Nightly Brief

Top CNS stories for today including FBI Director James Comey telling the Senate Judiciary Committee he stands by his actions in the Clinton email probe; House Republicans lay into IRS and Department of Education officials over a security breach that compromised the tax data of roughly 100,000 people; restrictions of direct pharmaceutical promotion to physicians causing a surge in generic drug prescriptions; the LAPD finds fewer 911 calls by Latinos amid deportation fears, and more.

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1.) Copping to Mild Nausea, Comey Stands by Clinton Email Probe

Under intense scrutiny from Democrats, FBI Director James Comey told the Senate Judiciary Committee on Wednesday that it makes him feel “mildly nauseous” to think his eleventh-hour disclosure of an investigation into Hillary Clinton’s emails before Election Day influenced the outcome of the race. But all the same, he said, he’d do it again.

 2.)  Hospital-Merger Suit Gathers Speed in California

A federal judge said he’s unlikely to dismiss a lawsuit against Sen. Kamala Harris for conditions she placed on a hospital-acquisition bid while she was California’s attorney general.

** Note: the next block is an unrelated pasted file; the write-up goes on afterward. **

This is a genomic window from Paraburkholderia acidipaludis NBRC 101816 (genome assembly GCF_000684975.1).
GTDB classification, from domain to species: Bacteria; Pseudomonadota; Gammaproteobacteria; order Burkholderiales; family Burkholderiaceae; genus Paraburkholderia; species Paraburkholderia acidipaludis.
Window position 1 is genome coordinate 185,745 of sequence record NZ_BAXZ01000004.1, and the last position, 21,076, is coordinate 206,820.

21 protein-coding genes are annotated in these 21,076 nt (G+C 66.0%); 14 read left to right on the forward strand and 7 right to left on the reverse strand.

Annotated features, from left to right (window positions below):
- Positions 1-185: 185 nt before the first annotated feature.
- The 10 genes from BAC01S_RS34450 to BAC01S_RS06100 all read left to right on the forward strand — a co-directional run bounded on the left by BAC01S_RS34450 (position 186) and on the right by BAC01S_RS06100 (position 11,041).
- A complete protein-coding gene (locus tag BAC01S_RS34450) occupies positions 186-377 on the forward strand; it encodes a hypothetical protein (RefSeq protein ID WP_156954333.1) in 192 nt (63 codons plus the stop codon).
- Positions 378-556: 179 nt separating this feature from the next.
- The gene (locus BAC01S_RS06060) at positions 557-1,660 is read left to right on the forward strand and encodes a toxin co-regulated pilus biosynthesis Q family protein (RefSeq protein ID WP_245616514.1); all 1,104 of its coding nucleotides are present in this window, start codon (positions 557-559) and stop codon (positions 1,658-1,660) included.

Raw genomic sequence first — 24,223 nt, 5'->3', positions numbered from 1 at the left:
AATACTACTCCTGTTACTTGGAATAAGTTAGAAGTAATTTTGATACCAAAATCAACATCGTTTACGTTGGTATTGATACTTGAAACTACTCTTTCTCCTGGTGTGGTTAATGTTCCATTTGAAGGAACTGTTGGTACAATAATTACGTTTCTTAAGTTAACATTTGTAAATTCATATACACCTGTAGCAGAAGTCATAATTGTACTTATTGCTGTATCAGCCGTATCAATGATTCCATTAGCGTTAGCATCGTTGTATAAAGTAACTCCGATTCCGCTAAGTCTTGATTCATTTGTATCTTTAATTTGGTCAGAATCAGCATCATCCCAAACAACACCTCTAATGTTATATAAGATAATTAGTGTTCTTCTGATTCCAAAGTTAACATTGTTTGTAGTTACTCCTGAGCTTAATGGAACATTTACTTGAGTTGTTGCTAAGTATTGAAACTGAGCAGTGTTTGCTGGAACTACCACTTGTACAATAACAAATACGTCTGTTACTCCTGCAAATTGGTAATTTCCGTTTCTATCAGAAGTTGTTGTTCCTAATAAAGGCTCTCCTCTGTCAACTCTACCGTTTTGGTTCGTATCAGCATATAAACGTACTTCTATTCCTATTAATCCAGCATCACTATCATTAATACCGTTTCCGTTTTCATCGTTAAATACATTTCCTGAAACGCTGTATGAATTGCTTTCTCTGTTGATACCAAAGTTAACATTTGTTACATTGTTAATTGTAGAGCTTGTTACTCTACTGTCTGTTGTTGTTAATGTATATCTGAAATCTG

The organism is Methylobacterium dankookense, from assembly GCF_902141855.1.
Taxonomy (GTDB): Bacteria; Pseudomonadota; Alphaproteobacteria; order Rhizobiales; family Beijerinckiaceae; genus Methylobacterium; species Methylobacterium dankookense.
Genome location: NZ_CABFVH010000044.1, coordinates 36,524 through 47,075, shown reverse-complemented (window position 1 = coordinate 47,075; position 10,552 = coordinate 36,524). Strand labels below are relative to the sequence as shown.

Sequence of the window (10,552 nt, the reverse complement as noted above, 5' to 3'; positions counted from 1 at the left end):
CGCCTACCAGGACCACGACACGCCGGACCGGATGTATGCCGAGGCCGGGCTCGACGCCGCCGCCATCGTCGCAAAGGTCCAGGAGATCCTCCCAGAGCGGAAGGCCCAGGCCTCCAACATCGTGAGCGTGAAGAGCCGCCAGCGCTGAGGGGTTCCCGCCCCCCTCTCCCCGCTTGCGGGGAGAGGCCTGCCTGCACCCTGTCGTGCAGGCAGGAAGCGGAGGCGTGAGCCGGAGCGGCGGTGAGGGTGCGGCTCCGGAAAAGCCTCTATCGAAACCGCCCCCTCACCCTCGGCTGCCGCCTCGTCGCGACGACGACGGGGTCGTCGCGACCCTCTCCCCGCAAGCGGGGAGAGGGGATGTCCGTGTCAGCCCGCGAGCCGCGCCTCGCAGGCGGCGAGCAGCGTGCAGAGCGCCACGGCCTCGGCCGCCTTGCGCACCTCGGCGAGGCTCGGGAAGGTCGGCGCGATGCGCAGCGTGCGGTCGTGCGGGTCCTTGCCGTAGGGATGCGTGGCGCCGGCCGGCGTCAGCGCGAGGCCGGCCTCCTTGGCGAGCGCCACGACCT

3.) Agency Heads Excoriated on FAFSA Hack

House Republicans laid into IRS and Department of Education officials Wednesday over a security breach that compromised the tax data of roughly 100,000 people through the federal student-aid website.

 4.) Obama-Era Nutrition Guidelines Put on Ice

Rolling back Obama-era nutrition guidelines for school-lunch programs, the Trump administration moved to keep calorie-count displays largely optional until at least next year, and health initiatives by the former first lady are also on the chopping block.

 5.) Baseball Star’s Inside-Trading Trial Ending

A federal prosecutor and a defense attorney Tuesday gave jurors vastly different explanations of how former Major League Baseball star Doug DeCinces and 14 of his friends and family came to buy a stock in a medical device company days before it was acquired, more than doubling its share price.

 6.) Surge Predicted in Artificial-Intelligence Training

As machines and technology continue to transform the workplace, the Pew Research Center says technologists, futurists and scholars are predicting a clamor for artificial-intelligence training programs, online courses and “micro-credentialing.”

 7.) Restrictions Lead to Uptick in Generic Prescriptions

Policies that restrict direct pharmaceutical promotion to physicians lead to fewer prescriptions of brand-name drugs – with doctors opting to order generic versions instead, according to a new study published in the Journal of the American Medical Association.

 8.) Amid Deportation Fears, LAPD Finds Fewer 911 Calls by Latinos

Los Angeles Police Chief Charlie Back said Tuesday that an analysis of emergency call data revealed a decrease in 911 calls from two predominantly Hispanic areas of the city, bolstering concerns that undocumented immigrants are wary of contacting police out of fear of deportation.

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